Oct 08 2008

The 20 Toll Collection Structures of the Long Island Motor Parkway-Updated 3/17/2018

One of the myths of the Long Island Motor Parkway’s history was that there were 12 lodges designed by prominent architect John Russell Pope and built to collect tolls and provide housing for the toll-takers and their families. The answer to the question of the number of toll lodges on the Motor Parkway is not as easy as you may think.

As documented in Al Velocci’s wonderful book “The Toll Lodges of the Long Island Motor Parkway, and Their Gatekeepers’ Lives”, the number of Long Island Motor Parkway “lodges” and toll collecting structures depends on how the structures were counted and the definition of “lodge”. Confusion has arisen over time due to name changes, building relocations and the Parkway’s confusing use of various geographic names, “lodge” designations and, even, listing for years on their maps and brochures one particular lodge that never was built.

The first six lodges were built by the Long Island Motor Parkway between 1908 and 1911. The first six lodges all had living quarters for the toll takers and were the only Long Island Motor Parkway toll lodges designed by the prominent architect John Russell Pope, who went on to design the Jefferson Memorial.

Overall, at least 20 structures were constructed by the Long Island Motor Parkway to collect tolls. Only 10 of the buildings had small living quarters for the toll collectors and their families.

If counting by geographic area, toll collection structures were located in at least 15 different areas from 1908 to 1938.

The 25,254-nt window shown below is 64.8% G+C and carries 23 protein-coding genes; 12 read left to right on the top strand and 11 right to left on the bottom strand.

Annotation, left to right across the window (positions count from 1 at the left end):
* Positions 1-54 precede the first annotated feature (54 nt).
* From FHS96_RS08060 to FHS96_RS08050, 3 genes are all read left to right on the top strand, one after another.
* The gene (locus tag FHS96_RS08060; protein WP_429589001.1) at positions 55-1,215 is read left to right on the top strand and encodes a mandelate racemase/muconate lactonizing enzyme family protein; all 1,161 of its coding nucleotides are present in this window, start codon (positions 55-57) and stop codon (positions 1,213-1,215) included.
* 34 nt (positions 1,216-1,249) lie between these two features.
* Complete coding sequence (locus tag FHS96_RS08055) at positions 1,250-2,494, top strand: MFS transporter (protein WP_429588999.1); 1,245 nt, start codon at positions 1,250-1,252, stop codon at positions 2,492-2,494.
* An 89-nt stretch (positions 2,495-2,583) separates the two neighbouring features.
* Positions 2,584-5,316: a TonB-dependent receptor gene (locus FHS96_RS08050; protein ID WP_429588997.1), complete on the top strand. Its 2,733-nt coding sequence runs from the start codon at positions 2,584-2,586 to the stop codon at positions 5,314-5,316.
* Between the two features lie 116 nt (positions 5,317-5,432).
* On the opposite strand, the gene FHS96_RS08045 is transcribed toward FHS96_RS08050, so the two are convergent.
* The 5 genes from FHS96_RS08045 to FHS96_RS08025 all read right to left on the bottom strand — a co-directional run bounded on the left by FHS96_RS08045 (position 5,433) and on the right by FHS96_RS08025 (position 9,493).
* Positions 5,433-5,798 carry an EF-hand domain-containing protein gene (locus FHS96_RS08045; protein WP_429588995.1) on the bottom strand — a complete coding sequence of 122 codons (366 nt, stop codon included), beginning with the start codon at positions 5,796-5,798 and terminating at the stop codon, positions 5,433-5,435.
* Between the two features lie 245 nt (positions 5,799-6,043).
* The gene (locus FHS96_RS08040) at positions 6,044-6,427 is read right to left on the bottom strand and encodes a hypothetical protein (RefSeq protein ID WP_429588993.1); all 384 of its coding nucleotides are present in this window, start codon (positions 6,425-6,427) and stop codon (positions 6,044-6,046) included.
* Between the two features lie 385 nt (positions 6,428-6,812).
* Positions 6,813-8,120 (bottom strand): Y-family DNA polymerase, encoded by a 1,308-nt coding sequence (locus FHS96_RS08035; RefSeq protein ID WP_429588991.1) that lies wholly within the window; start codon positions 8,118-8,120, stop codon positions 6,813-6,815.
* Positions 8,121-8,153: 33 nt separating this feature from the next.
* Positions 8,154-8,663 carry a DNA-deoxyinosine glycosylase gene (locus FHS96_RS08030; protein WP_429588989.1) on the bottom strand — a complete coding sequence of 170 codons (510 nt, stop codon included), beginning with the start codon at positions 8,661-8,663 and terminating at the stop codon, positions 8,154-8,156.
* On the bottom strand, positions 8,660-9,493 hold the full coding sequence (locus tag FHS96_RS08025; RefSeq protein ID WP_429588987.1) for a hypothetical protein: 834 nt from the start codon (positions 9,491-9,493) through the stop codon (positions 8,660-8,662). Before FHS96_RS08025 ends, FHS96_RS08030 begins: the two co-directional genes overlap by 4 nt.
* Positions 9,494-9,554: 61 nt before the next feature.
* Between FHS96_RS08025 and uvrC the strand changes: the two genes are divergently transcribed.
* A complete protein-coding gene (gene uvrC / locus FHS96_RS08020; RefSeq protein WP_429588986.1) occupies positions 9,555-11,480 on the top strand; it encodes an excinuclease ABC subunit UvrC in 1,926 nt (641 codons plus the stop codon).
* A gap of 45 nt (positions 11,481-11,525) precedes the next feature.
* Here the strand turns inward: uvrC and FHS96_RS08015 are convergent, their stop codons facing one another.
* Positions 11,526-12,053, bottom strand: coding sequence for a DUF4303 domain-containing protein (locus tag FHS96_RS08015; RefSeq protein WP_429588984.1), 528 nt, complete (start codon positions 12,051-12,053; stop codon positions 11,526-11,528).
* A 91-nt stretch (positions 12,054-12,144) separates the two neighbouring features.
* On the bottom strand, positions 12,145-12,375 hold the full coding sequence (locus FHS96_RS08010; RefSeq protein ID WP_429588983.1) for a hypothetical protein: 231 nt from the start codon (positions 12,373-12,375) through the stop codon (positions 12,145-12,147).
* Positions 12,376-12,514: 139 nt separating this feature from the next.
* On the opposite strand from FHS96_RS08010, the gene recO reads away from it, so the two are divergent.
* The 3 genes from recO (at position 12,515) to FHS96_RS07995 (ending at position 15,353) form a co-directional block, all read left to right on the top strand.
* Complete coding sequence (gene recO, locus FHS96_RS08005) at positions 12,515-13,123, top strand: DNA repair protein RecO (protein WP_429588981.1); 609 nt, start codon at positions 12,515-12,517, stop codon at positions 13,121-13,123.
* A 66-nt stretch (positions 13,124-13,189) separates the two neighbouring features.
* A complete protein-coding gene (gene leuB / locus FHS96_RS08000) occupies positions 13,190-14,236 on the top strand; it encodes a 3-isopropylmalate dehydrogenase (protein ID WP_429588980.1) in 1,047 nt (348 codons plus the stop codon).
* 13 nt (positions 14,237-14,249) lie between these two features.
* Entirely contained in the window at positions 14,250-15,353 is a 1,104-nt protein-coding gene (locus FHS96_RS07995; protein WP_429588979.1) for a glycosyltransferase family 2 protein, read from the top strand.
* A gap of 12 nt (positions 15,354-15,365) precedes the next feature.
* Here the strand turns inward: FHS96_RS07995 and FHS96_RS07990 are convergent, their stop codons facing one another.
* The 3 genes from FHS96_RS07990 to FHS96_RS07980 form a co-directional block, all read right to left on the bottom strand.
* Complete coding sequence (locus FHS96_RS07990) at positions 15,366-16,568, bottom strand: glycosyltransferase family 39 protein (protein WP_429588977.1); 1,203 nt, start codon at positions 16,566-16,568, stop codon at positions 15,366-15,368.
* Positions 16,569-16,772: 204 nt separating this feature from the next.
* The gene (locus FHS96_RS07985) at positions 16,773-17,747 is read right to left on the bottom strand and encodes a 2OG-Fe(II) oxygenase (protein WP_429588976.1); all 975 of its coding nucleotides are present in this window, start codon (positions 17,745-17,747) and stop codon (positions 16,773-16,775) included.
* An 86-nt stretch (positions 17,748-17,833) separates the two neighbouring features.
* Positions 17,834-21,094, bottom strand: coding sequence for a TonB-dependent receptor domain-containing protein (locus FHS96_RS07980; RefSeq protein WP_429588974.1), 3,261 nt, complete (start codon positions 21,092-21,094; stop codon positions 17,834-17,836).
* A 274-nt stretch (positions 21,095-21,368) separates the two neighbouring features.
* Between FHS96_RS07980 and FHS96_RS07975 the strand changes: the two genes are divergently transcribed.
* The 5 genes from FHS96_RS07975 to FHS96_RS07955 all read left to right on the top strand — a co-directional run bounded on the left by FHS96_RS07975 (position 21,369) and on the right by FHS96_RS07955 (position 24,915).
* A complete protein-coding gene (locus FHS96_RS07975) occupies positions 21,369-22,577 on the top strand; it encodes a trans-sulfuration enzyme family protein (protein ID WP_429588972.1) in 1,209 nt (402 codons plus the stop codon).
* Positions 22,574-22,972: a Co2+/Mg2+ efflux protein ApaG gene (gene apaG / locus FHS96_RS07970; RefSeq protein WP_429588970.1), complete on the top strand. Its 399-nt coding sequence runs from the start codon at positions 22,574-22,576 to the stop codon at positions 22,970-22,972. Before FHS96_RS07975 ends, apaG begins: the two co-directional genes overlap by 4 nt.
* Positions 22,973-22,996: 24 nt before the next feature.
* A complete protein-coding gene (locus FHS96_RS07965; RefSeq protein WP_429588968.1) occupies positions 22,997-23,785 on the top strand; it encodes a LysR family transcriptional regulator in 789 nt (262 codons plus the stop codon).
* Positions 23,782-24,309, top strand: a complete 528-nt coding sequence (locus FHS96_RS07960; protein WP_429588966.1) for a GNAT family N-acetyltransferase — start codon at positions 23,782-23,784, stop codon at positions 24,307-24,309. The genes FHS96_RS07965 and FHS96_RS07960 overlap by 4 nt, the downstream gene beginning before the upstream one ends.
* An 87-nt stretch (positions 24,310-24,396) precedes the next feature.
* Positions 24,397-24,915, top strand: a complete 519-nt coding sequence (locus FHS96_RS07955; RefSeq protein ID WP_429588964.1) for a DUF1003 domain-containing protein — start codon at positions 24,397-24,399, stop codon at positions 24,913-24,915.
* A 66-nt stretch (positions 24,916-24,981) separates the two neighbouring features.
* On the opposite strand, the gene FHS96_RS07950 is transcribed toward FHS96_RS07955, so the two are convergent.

If counting by year, the number of toll collection structures was 3 (1908), 5 (1909), 7 (1910), 10 (1911) , 12 (1912) and 13 (1928).

The maximum number of toll collection structures operating at one time was 13 in 1928. Of the 20 structures, only the restored Garden City Lodge resembles the structure when it operated as a toll lodge. Four other structures are partially extant as part of private homes; the Great Neck Lodge, the Mineola Lodge, the Roslyn Lodge and the Ronkonkoma Lodge. The other 15 Long Island Motor Parkway structures have been destroyed over the last 75 years.

Here is a breakdown of the Long Island Motor Parkway’s structures built to collect tolls, their years of operation, and their current status:

Toll Lodges with living quarters for the toll-takers designed by John Russell Pope (6)

Meadow Brook Lodge (1908-1938) - Toll lodge (Destroyed 1950s)

Bethpage Lodge (1908-1938)-Toll lodge (Destroyed 1960s)

Massapequa Lodge (1908-1938)–Toll lodge - Shown in the above image during the 1909 Vanderbilt Cup Race ( Destroyed 1960s)

Great Neck Lodge (1909-1938)-Toll lodge (Partially extant as the kitchen of a private home)

Roslyn Lodge (1909-1938) - Toll lodge (Extant as a private home)

Garden City Lodge (1911-1938) - Toll lodge (Extant as Garden City Chamber of Commerce Office, restored and moved to 7th Avenue, Garden City)

Toll Lodge with living quarters for the toll-takers (4)

Mineola Lodge (1921-1938) - Toll lodge 100 feet south of the Jericho Turnpike Lodge (Kiosk)(Partially extant as private home)

Ronkonkoma Lodge (1923-1934)- Toll lodge/shanty with gate stationed across Long Island Motor Parkway, same location as last Ronkonkoma Lodge ticket booth (1915-1923) (Extant as private home, moved 100 feet west and north off right-of way)

Huntington Lodge (1922-1934) - Toll lodge- built at same location as Huntington Lodge kiosk located in Melville (1910-1923) (Destroyed 1960s)